Having set your targets for 2017, there will be many questions that remain unanswered. Are you doing too much or too little training? Are you under or overdoing recovery? Are you adequately prepared for competing in the heat? Have you found the tapering methods that give you the right sensations during your race? How do you juggle the time commitments across the primary training modes in order to build your strength and resilience to fatigue and injury? And on it goes.
The principles of regular training are clear to most. Fundamentally, the principles of training are to develop resilience in the face of significant physical/mental challenges and to improve fitness. Indeed, the health benefits of regular training are also numerous and profound. However, when the training-recovery balance tips the wrong way for extended periods, athletes are exposed to a high incidence of systemic illness and soft tissue injuries.

Logical approach to enhancing recovery
The world of sports performance is currently inundated with an overwhelming array of gadgets, treatments, pills and potions claiming to be an ‘essential ingredient’ to accelerating recovery and subsequently improving performance. For those looking for an edge, be wary of the magic bullet claims that seem too good to be true. There are many charlatan sales people out there that are happy to take your hard earned dollar, regardless of safety and efficacy. Triathlon training is dynamic – literally and figuratively. Therefore recovery practices, particularly those addressing muscle/immune system loads and energy requirements, should vary according to what periodisation stage you are undertaking.

8 Tips to kick-starting a simple yet effective and sustainable training-recovery balance

  1. Monitor your training loads. There are numerous cloud-based training applications, such as Training Peaks ( that are easy to access and operate and provide a valuable resource for your management of training loads and subsequent responses. A sports/health practitioner assisting you with injury or illness will always request precise information about your training background.
  2. Wherever possible, focus on consuming whole, nutritious foods rather than supplements to meet your training and recovery needs. If you are unsure, seek assistance from a qualified accredited sports dietitian.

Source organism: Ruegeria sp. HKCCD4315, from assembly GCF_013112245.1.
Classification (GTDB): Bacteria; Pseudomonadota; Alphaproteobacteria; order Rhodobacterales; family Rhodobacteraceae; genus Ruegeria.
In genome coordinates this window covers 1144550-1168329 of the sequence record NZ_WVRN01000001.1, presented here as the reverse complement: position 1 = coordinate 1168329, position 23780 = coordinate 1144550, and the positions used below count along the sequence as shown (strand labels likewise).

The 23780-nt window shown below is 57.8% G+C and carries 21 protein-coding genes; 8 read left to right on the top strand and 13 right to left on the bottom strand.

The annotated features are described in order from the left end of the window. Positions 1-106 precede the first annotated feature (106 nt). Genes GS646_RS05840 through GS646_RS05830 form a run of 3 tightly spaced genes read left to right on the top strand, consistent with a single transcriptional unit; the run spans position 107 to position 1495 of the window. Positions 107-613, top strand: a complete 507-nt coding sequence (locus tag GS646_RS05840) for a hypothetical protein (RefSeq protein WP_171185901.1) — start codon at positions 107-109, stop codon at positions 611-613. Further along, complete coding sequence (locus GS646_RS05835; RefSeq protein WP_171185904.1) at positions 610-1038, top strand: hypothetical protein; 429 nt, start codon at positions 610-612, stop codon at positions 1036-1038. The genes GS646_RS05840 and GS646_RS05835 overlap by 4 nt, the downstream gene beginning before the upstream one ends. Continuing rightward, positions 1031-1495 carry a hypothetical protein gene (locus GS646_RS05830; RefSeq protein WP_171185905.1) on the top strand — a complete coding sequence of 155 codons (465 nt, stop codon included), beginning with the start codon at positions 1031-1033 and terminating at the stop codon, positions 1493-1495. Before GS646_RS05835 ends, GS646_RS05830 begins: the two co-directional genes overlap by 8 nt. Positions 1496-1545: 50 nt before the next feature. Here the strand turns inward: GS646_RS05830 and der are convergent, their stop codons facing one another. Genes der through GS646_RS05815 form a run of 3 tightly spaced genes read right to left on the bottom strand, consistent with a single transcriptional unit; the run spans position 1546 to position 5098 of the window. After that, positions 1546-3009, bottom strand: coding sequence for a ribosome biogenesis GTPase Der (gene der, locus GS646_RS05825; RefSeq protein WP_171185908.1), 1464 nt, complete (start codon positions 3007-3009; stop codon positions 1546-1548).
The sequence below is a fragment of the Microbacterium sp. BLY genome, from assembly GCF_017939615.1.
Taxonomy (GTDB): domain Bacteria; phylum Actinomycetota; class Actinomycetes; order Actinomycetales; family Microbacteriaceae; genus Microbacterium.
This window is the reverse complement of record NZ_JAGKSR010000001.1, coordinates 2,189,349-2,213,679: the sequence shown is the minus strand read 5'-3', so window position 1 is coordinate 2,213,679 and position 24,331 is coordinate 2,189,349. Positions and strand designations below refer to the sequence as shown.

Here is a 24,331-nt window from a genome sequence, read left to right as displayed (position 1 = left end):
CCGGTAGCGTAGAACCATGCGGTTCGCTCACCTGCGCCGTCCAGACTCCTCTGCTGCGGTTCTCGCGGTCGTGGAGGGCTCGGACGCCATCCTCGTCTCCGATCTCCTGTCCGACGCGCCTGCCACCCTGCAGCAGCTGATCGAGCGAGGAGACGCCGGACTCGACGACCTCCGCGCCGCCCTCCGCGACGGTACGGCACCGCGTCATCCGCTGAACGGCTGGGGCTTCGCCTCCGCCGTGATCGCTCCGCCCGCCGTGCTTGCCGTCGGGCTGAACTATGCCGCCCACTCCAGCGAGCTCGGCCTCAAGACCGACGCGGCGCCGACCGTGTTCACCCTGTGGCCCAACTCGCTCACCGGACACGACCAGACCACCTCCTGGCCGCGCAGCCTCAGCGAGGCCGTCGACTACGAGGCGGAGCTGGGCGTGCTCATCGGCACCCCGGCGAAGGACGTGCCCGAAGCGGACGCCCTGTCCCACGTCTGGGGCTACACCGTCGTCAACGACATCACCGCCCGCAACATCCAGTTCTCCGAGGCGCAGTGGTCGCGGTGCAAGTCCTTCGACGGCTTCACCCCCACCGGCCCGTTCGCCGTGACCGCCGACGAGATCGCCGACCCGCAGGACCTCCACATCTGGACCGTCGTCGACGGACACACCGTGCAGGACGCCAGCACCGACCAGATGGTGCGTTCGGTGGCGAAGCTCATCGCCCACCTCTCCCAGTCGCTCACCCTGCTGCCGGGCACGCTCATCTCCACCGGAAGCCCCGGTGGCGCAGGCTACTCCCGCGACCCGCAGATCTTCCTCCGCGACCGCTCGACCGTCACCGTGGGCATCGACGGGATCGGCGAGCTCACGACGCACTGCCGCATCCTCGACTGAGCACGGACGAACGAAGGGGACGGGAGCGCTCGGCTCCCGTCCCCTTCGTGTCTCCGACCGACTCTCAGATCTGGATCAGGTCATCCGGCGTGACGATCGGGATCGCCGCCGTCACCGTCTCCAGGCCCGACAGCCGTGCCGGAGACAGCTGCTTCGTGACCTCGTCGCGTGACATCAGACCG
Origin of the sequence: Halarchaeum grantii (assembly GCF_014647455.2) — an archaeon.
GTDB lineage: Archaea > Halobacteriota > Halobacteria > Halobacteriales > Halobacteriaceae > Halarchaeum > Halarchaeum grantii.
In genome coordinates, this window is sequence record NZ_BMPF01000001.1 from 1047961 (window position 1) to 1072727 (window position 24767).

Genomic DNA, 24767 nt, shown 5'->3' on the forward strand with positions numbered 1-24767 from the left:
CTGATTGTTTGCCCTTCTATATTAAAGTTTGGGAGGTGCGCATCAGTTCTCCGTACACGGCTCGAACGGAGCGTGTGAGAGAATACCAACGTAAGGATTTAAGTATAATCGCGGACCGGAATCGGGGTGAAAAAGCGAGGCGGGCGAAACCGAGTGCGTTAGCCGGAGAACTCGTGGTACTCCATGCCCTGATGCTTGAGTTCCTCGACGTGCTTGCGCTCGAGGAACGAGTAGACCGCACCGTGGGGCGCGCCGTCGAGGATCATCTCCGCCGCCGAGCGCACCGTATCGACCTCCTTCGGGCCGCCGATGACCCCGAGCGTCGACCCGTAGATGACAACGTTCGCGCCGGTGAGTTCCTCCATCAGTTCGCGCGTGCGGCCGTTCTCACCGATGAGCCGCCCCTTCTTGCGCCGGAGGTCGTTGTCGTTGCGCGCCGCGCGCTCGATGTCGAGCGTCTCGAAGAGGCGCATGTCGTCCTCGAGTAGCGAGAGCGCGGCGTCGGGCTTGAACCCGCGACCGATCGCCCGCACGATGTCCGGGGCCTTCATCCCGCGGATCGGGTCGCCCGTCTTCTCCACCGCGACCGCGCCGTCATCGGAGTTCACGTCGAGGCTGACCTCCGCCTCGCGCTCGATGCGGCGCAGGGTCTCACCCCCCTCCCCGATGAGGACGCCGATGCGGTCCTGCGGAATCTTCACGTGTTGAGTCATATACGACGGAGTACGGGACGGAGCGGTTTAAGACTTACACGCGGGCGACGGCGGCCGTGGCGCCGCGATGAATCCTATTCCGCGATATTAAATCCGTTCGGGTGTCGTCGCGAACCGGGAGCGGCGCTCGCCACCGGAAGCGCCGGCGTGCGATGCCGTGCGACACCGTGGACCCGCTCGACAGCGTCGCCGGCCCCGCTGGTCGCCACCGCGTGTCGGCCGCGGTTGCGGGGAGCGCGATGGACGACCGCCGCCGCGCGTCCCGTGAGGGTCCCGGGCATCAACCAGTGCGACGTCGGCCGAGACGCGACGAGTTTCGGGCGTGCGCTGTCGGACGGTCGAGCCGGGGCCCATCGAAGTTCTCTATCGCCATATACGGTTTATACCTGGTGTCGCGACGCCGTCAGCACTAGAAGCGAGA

3. Ensure increments in training loads (volume and intensity) are gradual and sustainable
  4. Respond to niggles quickly. Not necessarily a sign that you have to stop training, rather, modify your training loads and increase strength across the affected area.
    Refer to a physiotherapist.
  5. Replenish with ~40-60g carbohydrate/~10g protein within 30-60min following glycogen-depleting training sessions
    (e.g. high-intensity interval training) to help with muscle responsiveness during your next training session.
  6. Try to stabilise sleep patterns with consistent sleep/wake times. Sleep time (7-8hrs for most athletes) is the catalyst for regulating muscle repair, and hormonal, immune system and metabolic function.
  7. Periodic whole body ice baths after hard training in summer to reduce body temperature and systemic inflammation. 11-14⁰C water temperature for 5min, building to 10min.
  8. Athletes who want to reduce body fat are often vulnerable to fatigue and illness. Ensure you consult with a qualified sports dietitian or exercise physiologist to monitor changes in your body composition.

Too much of a good thing?
Paradoxically, extenuating recovery modalities ad nauseum is counterproductive for progressive adaptation and performance. Carefully planned periods of ‘training low’ (i.e. in a partially glycogen depleted state) or periods of training when incompletely recovered will facilitate important physiological adaptations, not to mention resilience. The building phase of your training is the ideal setting for a minimalist approach to recovery interventions.


Simon Sostaric